Poetry Time: Take Out the Sun

Memories are stairs that don’t go up or down,
more like stumbling blocks.
Ankles grow weak, legs lose muscle,
eyes can no longer see.

Memories infest the deep parts,
rising from the ground
at the worst moments,
attempting to watch the fall.

The moon is a lost memory.
Traffic, lights, manmade consumption
dim the moon into a fragile petal
of opaque obscurity.

Soon man will take out the sun,
stairs will never raise us up,
doors won’t open or close, and walls
will crumble and fall to bits.

Whichever memory is hardest to forget
wins the grand prize, comes out dirty,
muddy, and emaciated on top, but it
is still forgotten.

Plain Language Reprise

A few years ago, I wrote a post on the Plain Writing Act, and received the honor of being Freshly Pressed on WordPress, probably not because of the quality of the post but more because of (1) the timeliness of the issue and (2) I happened to mention then-President Obama.

Plain writing and plain language are still pretty important issues and will become more so, as people have less and less time to read (and absorb what they have read). In my job, we do a lot of work for the federal government, which is still pushing for plain language as it attempts to make its reading material more accessible to the public.

A few of my coworkers went to a conference on plain language and learned that images and typography are just as important, if not more so, than words in conveying a message. Many elderly people cannot read text as easily when certain fonts are used, and they may not interpret symbols in the same way as a younger audience would.

The terminology used is also important; if you are writing a pamphlet for lay readers about how to detect early signs of a stroke, it is crucial that you use simple language, not complex medical jargon. People have a tendency to completely give up on reading something if it’s too complicated. They simply don’t have the time or the energy to sift through it. Your message may be important, but it will be lost if nobody reads it.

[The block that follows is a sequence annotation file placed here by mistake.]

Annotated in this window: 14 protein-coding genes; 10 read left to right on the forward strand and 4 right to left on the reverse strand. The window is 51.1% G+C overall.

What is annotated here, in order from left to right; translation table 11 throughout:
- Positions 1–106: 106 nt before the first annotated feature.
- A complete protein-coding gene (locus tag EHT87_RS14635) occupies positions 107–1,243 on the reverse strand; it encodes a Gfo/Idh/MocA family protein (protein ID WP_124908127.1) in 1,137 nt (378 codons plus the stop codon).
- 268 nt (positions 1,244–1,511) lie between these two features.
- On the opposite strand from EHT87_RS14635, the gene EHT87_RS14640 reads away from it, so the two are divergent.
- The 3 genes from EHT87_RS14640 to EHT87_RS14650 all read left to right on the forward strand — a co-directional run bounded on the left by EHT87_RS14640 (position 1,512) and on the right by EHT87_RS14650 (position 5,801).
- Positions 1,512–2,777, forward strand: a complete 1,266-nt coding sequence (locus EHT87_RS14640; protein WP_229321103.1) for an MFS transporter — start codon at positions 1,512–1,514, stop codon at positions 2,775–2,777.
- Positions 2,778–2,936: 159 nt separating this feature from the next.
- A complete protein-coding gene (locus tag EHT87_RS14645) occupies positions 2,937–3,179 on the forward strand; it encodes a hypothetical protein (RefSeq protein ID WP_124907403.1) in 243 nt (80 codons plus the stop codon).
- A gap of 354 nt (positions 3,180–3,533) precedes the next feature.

My parents received a booklet on Medicare benefits from the federal Centers for Medicare & Medicaid Services. I idly flipped through it and was surprised to see that the plain language principles were being used. The booklet was geared toward older people, so it was written in a larger font, it used images and text boxes, and there were fewer words on each page. It had a glossary in the back that defined commonly used terms in simpler language, and it seemed to be organized a lot more clearly than a lot of other government materials I had been seeing. It almost made me want to read it.

Even so, my parents didn’t read the booklet, at least not cover to cover. Perhaps the larger font made it seem like it was longer, perhaps my parents didn’t have the time, or perhaps it’s the simple fact that nobody really wants to sit around and read about Medicare because it’s one of the most boring topics in the known universe. The booklet was the kind of thing you look at when you are at your wit’s end trying to hunt for some tidbit of information that you thought you might have remembered seeing somewhere. And that’s all the more reason to make these types of documents accessible. The last thing you want to do is confuse or frustrate your audience, especially when they’re reading about a topic that’s confusing, frustrating, or boring to begin with.

Have you had any frustrating experiences with documents that did not use plain language principles?

Poetry Time: Reflections

I stared at you through the mirror,

which would never work in reality.

You’d always catch my eyes,

like gleaming jewels in the light,

and toss them back at me

through the reflection.


This time, you did everything

you could to avoid my gaze.

You searched your pockets

for some long-forgotten sweet.

You fiddled around inside your

glove compartment, maybe read

some parts of the owner’s manual.


Maybe you discovered something

you’d never known before. Maybe

you looked to the mirror without

seeing my reflection and read those words:

Objects in the mirror are

closer than they appear.